It was as Lorenz had said. It didn't make sense; none of it made sense, the assaults or the pomp or the coffee. And yet, what could they do? Duffey squeezed the microphone, and his voice was remarkably clear. It carried, across Marconi's sea. "No."
For a moment, nobody answered. Then the voice returned. "Who is this? Identify yourself."
He looked around at the other men, as if searching for support--or absolution. Suddenly the radio sparked to life again. "This is Lieutenant Clarence Whitlock. We're laying down arms."
Duffey blinked, and then pressed the switch in, hard. "No--it's Samuel Duffey. Two platoon, C company of the Dumcarden Regiment." It was only a quarter-second before another voice came through.
"It's Lieutenant Thomas Oden, one platoon, C company, Hartsgill Regiment."
"Major Correa, B company, Dumcarden. Stand down. Stand d--"
A whine, as transmissions collided, and then the more powerful radio of the headquarters broke in. "You pull yourselves together! You have to understand--understand what's at stake. Your country is watching you, men--you will not disappoint."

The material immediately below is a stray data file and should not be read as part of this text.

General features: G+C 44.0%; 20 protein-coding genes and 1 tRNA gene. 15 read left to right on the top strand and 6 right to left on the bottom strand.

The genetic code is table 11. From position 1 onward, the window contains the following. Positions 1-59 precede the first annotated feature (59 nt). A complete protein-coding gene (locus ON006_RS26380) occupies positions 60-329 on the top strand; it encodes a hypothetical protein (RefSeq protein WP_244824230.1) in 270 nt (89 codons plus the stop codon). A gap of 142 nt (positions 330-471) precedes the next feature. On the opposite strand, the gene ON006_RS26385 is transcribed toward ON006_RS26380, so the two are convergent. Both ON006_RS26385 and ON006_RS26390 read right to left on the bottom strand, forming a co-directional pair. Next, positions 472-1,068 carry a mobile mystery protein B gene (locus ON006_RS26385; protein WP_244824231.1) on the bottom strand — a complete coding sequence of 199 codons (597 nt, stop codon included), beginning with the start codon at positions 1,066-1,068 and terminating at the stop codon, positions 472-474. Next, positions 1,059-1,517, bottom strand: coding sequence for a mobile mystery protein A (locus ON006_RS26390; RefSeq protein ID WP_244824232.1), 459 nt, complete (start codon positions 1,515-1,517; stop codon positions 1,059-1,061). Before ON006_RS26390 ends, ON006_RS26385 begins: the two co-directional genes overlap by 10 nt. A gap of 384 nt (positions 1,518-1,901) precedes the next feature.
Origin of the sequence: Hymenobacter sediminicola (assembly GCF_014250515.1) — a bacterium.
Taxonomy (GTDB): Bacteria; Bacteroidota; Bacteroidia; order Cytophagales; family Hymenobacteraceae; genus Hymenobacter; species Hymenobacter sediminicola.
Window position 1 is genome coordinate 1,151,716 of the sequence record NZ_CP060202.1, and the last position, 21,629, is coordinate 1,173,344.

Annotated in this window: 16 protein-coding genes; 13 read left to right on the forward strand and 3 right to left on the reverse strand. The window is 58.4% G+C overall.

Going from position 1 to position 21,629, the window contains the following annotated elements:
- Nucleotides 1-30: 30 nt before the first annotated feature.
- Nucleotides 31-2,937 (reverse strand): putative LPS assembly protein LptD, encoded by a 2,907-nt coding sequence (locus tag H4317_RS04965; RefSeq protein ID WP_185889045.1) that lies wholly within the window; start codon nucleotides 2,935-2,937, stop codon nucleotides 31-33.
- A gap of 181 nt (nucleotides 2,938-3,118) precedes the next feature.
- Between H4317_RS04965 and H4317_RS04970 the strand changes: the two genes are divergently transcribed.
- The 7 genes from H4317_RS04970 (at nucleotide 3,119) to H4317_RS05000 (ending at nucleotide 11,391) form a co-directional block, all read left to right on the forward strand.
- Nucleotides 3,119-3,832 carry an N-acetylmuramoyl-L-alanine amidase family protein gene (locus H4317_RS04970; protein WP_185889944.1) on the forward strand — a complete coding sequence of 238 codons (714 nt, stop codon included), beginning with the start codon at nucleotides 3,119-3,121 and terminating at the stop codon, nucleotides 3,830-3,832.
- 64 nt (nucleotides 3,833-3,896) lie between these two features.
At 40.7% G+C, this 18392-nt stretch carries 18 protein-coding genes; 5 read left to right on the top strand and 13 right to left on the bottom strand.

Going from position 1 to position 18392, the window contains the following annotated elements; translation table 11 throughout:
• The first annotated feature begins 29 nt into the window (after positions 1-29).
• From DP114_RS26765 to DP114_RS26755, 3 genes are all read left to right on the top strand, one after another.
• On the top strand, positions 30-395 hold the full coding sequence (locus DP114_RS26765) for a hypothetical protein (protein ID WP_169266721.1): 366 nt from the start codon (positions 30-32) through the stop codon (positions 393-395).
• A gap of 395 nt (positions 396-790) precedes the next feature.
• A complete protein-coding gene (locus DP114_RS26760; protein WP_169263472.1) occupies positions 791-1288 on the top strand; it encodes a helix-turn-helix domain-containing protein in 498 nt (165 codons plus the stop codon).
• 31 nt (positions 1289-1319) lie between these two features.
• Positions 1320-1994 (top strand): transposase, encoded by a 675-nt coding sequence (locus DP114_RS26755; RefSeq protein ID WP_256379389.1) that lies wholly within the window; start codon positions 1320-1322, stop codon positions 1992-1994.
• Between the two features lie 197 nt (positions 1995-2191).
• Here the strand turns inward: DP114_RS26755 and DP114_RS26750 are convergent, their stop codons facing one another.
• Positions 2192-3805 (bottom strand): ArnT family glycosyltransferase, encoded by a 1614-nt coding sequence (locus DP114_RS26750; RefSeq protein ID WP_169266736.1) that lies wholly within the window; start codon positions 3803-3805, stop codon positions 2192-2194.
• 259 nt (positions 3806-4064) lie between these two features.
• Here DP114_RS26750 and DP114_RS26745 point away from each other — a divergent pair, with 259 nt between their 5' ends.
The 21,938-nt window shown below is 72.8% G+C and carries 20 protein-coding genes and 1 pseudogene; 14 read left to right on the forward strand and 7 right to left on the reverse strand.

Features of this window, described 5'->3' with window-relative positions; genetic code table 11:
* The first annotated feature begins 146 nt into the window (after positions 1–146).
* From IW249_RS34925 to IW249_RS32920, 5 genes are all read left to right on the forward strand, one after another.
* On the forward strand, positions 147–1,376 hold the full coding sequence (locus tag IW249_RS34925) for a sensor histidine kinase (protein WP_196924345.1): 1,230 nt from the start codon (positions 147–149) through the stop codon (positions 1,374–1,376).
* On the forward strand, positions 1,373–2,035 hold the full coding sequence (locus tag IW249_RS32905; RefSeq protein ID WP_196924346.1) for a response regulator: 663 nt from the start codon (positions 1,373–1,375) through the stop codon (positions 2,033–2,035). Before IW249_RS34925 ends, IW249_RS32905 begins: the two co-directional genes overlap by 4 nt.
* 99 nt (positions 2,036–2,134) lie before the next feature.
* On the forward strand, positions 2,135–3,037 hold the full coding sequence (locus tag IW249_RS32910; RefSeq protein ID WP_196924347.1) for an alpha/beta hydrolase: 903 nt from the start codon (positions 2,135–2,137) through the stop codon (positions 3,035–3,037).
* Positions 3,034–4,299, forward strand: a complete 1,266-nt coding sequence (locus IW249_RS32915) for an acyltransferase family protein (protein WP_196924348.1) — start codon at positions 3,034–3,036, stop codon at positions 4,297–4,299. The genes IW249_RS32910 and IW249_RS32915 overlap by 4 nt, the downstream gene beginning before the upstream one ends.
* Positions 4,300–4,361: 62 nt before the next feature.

There were no more voices on the radio. They sat, huddled against the wall, and waited. Duffey gripped one paw against the other, to still the shaking. His eyes closed, muzzle pointing towards the earth, Nicholas Raney--who seemed to apprehend the odds he would ever return to his bistro--was saying a quiet prayer.
At nine o'clock on Christmas morning, the tolling of the bells at Grassetham fell as a burial shroud on the men. They stood, and looked across the soiled ground of the field. Nobody moved. The bells continued, until any semblance of surprise or urgency had been lost. Finally, four hundred yards to the north, two dozen men rushed from the trench, their rifles at the ready.